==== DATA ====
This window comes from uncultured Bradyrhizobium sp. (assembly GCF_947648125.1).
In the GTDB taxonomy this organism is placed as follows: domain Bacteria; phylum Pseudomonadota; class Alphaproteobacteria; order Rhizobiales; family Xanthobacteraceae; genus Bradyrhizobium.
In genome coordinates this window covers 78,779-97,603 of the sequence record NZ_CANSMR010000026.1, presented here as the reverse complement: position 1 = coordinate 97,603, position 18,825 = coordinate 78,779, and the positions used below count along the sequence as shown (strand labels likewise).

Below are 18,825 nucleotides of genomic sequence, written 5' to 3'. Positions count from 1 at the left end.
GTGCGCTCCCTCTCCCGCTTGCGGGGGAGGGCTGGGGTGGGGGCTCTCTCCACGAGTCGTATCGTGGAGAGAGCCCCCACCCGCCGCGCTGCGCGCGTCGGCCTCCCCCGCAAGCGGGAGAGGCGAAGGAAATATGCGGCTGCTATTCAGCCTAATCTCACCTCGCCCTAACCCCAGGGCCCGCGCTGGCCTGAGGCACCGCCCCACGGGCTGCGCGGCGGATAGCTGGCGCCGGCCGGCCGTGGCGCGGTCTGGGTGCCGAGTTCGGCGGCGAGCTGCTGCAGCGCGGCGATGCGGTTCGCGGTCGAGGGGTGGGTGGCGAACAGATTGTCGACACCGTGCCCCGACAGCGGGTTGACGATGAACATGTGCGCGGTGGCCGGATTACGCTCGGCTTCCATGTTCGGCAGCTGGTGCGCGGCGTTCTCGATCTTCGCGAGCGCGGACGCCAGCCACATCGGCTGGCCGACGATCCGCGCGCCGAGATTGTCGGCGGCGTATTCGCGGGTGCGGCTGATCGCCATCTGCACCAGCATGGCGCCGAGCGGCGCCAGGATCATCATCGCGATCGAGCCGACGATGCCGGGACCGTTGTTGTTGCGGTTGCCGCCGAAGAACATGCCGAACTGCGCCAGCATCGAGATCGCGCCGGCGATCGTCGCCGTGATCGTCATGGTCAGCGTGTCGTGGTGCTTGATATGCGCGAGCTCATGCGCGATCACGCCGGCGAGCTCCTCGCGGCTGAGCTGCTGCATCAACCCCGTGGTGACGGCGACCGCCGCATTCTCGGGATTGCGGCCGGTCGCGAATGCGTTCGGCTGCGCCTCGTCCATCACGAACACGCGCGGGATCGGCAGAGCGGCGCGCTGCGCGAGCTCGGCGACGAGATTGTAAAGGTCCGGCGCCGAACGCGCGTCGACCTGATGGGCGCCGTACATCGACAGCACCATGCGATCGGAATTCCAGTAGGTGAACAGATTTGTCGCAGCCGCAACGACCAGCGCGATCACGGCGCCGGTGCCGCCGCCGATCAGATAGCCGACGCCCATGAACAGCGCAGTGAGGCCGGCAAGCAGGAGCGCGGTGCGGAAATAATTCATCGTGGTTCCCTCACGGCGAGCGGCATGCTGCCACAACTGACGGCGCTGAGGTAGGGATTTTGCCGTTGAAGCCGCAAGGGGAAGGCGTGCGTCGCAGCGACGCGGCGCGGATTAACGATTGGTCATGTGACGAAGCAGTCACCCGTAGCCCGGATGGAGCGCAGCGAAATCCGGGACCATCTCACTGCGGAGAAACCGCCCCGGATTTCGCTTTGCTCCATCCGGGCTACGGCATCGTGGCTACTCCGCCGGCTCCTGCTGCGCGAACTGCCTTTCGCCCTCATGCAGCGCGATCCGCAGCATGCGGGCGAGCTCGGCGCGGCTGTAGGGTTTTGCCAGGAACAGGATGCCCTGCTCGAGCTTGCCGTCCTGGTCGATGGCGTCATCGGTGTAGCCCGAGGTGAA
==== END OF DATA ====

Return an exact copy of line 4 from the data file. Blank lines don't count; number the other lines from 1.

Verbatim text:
Below are 18,825 nucleotides of genomic sequence, written 5' to 3'. Positions count from 1 at the left end.